Actually it's a Chianti Classico, but the principle is the same. In Chianti, as in many of the legally defined Italian wine regions, the vineyards that lie in the central portion - in this case, north of Siena and south of Florence in Tuscany - are believed to produce the most traditional examples of the wine of the country and thus add the adjective "Classico" to the regional name. It's a clear, dark ruby in color, with ripe black-cherry and spicy oak aromas, "classic" Chianti indeed. Full, fresh tart-cherry fruit flavors are framed with soft tannins and tart, lemony acidity. Black fruit and zingy acidity persist in a long finish. Clean and fresh, enjoyable now, but this is one Chianti that will reward time in the cellar. U.S. importer: F.W.I., Rutherford, N.J. (Nov. 26, 1999)

FOOD MATCH: Good match with an autumnal dinner of duck sausage with fennel tossed with brussels sprouts in a little butter.

30 Second Wine Link
To add a bit of background to this week's Chianti tasting, see Chianti ... Remembrance of Wines Past, an enjoyable essay about the topic on Roland Marandino's TableWine page. For more on the subject, see Chianti Net, "the short way to Chianti," a commercial site (in English) featuring information about both wine and tourism.

30 Second Advertising Partner
California Wine Club, this quarter's sponsor of The 30 Second Wine Advisor, offers members two different bottles of excellent, affordable wine every month (available where permitted by law), along with its monthly newsletter "Uncorked." You can reach the Club at the link above or, in the U.S., by calling 1-800-777-4443.

California Wine Club

30 Second Administrivia
This free weekly E-mail publication is distributed to subscribers every Monday. Previous editions are archived on The Wine Lovers' Page. See www.wine-lovers-page.com/wineadvisor/thelist.shtml.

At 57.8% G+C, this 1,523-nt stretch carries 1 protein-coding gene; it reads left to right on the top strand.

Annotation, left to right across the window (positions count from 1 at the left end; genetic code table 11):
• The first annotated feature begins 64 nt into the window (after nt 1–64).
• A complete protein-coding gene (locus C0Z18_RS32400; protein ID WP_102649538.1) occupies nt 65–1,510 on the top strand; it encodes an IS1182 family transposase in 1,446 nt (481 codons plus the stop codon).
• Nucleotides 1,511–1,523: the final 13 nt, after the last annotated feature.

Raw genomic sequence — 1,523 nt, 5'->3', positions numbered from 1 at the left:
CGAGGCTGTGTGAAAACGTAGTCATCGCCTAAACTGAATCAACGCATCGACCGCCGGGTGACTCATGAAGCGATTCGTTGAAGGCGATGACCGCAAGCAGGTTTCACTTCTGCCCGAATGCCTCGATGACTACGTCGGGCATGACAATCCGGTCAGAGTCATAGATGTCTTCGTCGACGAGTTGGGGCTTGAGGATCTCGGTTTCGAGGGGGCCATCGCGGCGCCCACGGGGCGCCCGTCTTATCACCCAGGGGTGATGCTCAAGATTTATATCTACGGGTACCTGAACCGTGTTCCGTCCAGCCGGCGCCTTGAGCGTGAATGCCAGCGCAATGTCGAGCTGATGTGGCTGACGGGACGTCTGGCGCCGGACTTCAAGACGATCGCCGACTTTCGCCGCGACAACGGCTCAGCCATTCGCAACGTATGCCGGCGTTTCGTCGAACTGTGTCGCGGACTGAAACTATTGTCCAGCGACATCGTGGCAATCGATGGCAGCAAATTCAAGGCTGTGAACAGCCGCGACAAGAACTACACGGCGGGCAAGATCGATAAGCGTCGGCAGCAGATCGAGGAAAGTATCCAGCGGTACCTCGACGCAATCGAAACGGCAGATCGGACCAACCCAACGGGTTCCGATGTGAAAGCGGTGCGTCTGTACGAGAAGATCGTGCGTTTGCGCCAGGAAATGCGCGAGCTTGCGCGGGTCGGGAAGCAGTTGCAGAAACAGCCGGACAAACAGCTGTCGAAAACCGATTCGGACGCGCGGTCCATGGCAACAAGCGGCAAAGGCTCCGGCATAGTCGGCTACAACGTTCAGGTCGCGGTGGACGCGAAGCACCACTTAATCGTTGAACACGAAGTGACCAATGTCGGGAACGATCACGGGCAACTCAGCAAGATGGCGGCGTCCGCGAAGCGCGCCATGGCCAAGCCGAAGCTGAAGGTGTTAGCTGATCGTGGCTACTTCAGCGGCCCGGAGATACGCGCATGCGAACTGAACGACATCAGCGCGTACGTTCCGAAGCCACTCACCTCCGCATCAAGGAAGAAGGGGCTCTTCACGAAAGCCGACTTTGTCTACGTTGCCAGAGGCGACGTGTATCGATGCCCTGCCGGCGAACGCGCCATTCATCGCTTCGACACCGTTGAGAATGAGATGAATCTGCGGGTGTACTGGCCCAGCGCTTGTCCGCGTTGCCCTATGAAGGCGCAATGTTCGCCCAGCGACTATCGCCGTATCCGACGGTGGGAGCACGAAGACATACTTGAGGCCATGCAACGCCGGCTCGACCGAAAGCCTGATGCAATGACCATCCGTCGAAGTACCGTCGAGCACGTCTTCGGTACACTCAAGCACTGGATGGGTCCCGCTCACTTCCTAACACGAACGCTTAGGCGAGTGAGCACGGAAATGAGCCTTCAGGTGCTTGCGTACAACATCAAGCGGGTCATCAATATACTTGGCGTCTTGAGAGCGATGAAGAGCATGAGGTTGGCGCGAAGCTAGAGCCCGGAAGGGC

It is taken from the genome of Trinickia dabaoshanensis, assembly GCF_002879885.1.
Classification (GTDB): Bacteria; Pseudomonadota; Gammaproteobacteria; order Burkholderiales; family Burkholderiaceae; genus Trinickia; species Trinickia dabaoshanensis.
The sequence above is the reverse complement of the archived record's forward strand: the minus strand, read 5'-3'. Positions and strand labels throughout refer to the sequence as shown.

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If your E-mail program is having trouble handling the images in this edition, feel free to request that we switch you from the HTML to TEXT edition ... or vice versa. We welcome feedback, suggestions, and ideas for future columns. Send us E-mail at wine@wine-lovers-page.com.

All the wine-tasting reports posted here are consumer-oriented. In order to maintain objectivity and avoid conflicts of interest, I purchase all the wines I rate at my own expense in retail stores and accept no samples, gifts or other gratuities from the wine industry.

More time for wine?
You don't need to wait for Mondays to read about wine! Drop in any time on Robin Garr's Wine Lovers' Page, where we add new tasting notes several times each week and frequently expand our selection of wine-appreciation articles, tips and tutorials.

If you'd like to talk about wine online with fellow wine enthusiasts around the world, we'd be delighted to have you visit the interactive forums in our Wine Lovers' Discussion Group. If you're from another part of the world and don't feel entirely comfortable chatting in English, visit our International Forum and introduce yourself in the language of your choice.

Vol. 1, No. 45, Nov. 29, 1999